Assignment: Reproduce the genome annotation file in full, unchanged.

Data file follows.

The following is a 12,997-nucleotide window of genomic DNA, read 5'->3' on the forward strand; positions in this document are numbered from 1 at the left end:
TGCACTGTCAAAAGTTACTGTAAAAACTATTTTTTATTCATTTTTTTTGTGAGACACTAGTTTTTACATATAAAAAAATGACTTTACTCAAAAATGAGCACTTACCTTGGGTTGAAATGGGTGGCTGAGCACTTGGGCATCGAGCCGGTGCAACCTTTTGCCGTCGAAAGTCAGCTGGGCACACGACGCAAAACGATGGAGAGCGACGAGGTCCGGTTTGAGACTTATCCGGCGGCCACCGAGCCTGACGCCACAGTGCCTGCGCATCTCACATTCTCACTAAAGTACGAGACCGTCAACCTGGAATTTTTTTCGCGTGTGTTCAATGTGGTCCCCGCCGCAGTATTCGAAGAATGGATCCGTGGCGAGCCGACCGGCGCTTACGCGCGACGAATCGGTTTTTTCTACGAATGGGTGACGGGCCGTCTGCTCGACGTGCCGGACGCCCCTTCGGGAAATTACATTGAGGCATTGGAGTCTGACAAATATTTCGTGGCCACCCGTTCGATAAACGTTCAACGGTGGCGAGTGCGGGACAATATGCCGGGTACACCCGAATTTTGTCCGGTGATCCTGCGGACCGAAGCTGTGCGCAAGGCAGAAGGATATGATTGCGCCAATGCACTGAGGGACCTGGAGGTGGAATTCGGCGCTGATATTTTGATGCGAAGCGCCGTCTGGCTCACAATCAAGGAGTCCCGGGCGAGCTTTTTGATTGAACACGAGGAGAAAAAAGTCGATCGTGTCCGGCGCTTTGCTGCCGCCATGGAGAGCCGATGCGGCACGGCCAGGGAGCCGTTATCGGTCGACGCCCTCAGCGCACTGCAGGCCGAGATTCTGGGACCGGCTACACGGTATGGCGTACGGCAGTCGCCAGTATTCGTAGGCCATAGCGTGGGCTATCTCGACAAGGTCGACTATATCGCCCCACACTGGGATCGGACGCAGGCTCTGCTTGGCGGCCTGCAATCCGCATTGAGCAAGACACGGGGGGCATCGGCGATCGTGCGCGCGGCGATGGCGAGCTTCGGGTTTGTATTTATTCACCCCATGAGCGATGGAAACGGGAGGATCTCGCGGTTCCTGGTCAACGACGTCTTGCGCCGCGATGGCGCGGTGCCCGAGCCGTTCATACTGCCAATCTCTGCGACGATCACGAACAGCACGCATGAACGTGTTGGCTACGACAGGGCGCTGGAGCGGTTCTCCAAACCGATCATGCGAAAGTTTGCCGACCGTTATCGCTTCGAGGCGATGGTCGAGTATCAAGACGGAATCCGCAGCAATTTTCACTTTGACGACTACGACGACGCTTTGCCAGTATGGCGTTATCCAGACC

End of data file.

The following is a 12,997-nucleotide window of genomic DNA, read 5'->3' on the forward strand; positions in this document are numbered from 1 at the left end:
TGCACTGTCAAAAGTTACTGTAAAAACTATTTTTTATTCATTTTTTTTGTGAGACACTAGTTTTTACATATAAAAAAATGACTTTACTCAAAAATGAGCACTTACCTTGGGTTGAAATGGGTGGCTGAGCACTTGGGCATCGAGCCGGTGCAACCTTTTGCCGTCGAAAGTCAGCTGGGCACACGACGCAAAACGATGGAGAGCGACGAGGTCCGGTTTGAGACTTATCCGGCGGCCACCGAGCCTGACGCCACAGTGCCTGCGCATCTCACATTCTCACTAAAGTACGAGACCGTCAACCTGGAATTTTTTTCGCGTGTGTTCAATGTGGTCCCCGCCGCAGTATTCGAAGAATGGATCCGTGGCGAGCCGACCGGCGCTTACGCGCGACGAATCGGTTTTTTCTACGAATGGGTGACGGGCCGTCTGCTCGACGTGCCGGACGCCCCTTCGGGAAATTACATTGAGGCATTGGAGTCTGACAAATATTTCGTGGCCACCCGTTCGATAAACGTTCAACGGTGGCGAGTGCGGGACAATATGCCGGGTACACCCGAATTTTGTCCGGTGATCCTGCGGACCGAAGCTGTGCGCAAGGCAGAAGGATATGATTGCGCCAATGCACTGAGGGACCTGGAGGTGGAATTCGGCGCTGATATTTTGATGCGAAGCGCCGTCTGGCTCACAATCAAGGAGTCCCGGGCGAGCTTTTTGATTGAACACGAGGAGAAAAAAGTCGATCGTGTCCGGCGCTTTGCTGCCGCCATGGAGAGCCGATGCGGCACGGCCAGGGAGCCGTTATCGGTCGACGCCCTCAGCGCACTGCAGGCCGAGATTCTGGGACCGGCTACACGGTATGGCGTACGGCAGTCGCCAGTATTCGTAGGCCATAGCGTGGGCTATCTCGACAAGGTCGACTATATCGCCCCACACTGGGATCGGACGCAGGCTCTGCTTGGCGGCCTGCAATCCGCATTGAGCAAGACACGGGGGGCATCGGCGATCGTGCGCGCGGCGATGGCGAGCTTCGGGTTTGTATTTATTCACCCCATGAGCGATGGAAACGGGAGGATCTCGCGGTTCCTGGTCAACGACGTCTTGCGCCGCGATGGCGCGGTGCCCGAGCCGTTCATACTGCCAATCTCTGCGACGATCACGAACAGCACGCATGAACGTGTTGGCTACGACAGGGCGCTGGAGCGGTTCTCCAAACCGATCATGCGAAAGTTTGCCGACCGTTATCGCTTCGAGGCGATGGTCGAGTATCAAGACGGAATCCGCAGCAATTTTCACTTTGACGACTACGACGACGCTTTGCCAGTATGGCGTTATCCAGACC